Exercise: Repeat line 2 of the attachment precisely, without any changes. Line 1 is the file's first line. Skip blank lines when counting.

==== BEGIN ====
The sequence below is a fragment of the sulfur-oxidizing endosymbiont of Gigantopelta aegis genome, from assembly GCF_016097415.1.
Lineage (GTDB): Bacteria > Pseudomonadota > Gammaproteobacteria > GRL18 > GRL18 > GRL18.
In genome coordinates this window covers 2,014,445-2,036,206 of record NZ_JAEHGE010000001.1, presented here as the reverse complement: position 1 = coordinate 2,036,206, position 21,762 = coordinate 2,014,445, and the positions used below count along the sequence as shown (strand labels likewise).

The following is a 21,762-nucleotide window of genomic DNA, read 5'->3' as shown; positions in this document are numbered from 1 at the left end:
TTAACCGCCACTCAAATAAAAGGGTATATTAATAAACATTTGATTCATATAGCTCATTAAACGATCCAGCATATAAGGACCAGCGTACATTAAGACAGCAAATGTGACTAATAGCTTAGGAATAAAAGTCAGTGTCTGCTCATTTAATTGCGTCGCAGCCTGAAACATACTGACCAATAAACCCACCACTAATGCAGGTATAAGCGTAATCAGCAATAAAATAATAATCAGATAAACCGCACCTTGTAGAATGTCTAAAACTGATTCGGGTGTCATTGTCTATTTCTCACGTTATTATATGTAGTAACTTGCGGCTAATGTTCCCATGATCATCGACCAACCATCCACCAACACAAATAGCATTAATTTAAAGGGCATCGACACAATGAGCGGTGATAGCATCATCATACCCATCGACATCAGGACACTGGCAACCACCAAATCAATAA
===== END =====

Lineage (GTDB): Bacteria > Pseudomonadota > Gammaproteobacteria > GRL18 > GRL18 > GRL18.